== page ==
The moment came and went in one of the nation's most epochal political conflagrations. The expected coalition broke apart on the rocks of its components' individual interests and a sea of mistrust and misinformation. Republicans seized control of Congress, Clinton was marginalized to the point where he even had time to take up dating again, and his administration was effectively over as a prime moving force in politics in spite of his personal regeneration.
There were plenty of villains: The health-insurance industry and its Harry-and-Louise ads; Betsy McCaughey Ross, whose contentious article in The New Republic gave unfounded credibility to the plan's critics and propelled her to the lieutenant governorship of New York; congressional Democrats, who failed to rally around one of their party's longest standing dreams; and providers who didn't want the party to end.
Into the hottest-fires-of-hell category must go House Republicans. When Clinton first offered his plan, Senate Republicans countered by offering a proposal that sought to sever the tie between employment and health insurance. For a number of reasons, it made more sense in broad conceptual terms than the Clinton proposal and could have been the basis for reasonable negotiations. But the Senate plan fell by the wayside once House Republicans realized they could defeat the Clinton plan, scoring a cheap political victory at the price of a reform opportunity everyone knew in their hearts was needed (although not necessarily in the form offered by Clinton).
If anyone rivaled the House Republicans, it was then-representative Jim Cooper of Tennessee, who gave respectability to opponents of the plan with an alternative of his own that struck at the most important element of the plan and the one area where Clinton would not compromise--universal coverage. But Cooper has already been consumed in the fire he fanned.
In the aftermath, we are left with no reform and no satisfaction. The implicit decision that was made when the health bill went down in 1994 was that the natural forces of the market would be relied upon to curb the cost of health care. That meant the job would fall to the managed-care companies--the HMOs and PPOs that have become the target of so much current vilification.
Essentially, the managed-care companies have been called upon to do the dirty job of imposing some discipline on the health system, but no one in the political establishment has had the stomach to put it in place. Moreover, their performance has left considerable room for improvement.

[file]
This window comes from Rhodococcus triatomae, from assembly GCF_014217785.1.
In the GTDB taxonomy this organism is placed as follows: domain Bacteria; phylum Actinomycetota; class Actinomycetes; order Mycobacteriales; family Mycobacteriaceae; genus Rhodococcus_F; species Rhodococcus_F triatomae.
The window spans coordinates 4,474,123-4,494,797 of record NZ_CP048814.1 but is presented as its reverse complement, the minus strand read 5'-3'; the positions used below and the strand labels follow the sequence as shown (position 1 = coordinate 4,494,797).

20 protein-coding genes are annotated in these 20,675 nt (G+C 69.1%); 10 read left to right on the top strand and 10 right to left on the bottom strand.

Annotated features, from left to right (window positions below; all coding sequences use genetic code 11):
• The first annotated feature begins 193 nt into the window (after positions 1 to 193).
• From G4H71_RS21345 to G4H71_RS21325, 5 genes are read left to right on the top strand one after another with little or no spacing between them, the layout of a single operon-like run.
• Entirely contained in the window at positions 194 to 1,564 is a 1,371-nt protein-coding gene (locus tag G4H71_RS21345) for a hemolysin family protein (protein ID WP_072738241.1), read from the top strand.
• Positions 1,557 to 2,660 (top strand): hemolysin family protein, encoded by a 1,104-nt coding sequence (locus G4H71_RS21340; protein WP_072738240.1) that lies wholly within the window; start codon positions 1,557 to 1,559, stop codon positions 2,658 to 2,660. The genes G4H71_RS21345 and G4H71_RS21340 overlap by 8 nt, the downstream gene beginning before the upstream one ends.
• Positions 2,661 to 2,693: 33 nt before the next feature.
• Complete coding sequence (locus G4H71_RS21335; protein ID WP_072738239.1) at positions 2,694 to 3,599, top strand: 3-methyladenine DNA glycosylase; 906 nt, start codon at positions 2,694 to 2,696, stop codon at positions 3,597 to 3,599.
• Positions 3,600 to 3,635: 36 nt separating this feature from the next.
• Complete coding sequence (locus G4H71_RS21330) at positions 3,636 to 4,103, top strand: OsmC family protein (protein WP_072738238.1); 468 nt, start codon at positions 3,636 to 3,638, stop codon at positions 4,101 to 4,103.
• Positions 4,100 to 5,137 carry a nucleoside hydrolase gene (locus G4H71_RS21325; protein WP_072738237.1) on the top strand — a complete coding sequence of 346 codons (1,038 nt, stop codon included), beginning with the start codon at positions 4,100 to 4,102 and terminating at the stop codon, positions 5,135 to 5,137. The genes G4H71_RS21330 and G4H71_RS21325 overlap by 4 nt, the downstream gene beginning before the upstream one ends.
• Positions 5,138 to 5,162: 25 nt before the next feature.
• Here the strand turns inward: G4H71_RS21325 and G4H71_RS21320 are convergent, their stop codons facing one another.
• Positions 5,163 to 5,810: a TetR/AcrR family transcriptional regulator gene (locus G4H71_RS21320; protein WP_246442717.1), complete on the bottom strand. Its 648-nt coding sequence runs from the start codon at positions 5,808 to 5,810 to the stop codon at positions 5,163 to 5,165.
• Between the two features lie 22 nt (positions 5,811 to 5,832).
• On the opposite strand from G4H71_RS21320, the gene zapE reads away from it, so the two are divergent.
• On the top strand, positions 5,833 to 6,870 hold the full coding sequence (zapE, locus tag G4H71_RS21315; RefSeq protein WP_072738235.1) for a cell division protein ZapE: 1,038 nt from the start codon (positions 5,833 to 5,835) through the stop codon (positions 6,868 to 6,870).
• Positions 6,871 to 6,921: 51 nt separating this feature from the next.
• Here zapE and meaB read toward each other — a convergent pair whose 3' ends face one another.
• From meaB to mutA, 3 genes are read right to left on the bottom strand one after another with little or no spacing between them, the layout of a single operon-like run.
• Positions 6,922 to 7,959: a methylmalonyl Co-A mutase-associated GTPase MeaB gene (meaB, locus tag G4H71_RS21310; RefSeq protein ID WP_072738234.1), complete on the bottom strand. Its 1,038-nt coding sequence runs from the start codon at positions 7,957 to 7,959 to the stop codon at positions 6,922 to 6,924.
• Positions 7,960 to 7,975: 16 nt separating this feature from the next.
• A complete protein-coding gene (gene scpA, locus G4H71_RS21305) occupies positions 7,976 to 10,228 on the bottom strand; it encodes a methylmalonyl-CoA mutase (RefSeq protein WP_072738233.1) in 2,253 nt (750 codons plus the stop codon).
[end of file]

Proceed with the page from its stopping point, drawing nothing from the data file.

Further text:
The original concept of managed care offered considerable promise. On the macro level, big companies would, by pooling and disseminating information about the best practices and new innovations, improve the quality of care while also reducing the cost of treatment. On the individual level, doctors would actively oversee individual patients' needs with a regimen of preventive care that would drive down costs in the long run and promote greater wellness.
None of that promise was kept, however. The managed-care companies, faced with the burden of being asked to do too much too soon, developed not as innovators but as mere organizers of patient cartels with the sole rationale of using blunt force to club providers into accepting lower margins. The doctors, more harried in a new and chaotic environment, are in no better position than they ever were to think much beyond the sick people in their offices. They certainly aren't getting any special help from their new friends at the managed-care companies.
Thus, with no will to take on any serious reform beyond the impotent Kennedy-Kassebaum bill, the Patient's Bill of Rights entered the picture.
Unleashing the lawyers, however, was not much of a plan. It was more like looking at a difficult problem on the chess board and randomly moving the pieces in the hopes that some good would come of it.
Some good may, in fact, have come of it. Some of the worst HMO abuses may have been restrained by the prospect of legal action, at least until the insurance companies redesigned their policies to enhance their protection from such things. But the ultimate problem with the health care system is that it involves too much wealth to bring out the best impulses in those involved. Adding the plaintiffs' bar does nothing to change that. For, if the basic problem of the health care system over the last two decades has been one of too many pigs at the trough, it is unclear what the long-term benefits of introducing one more herd would have been.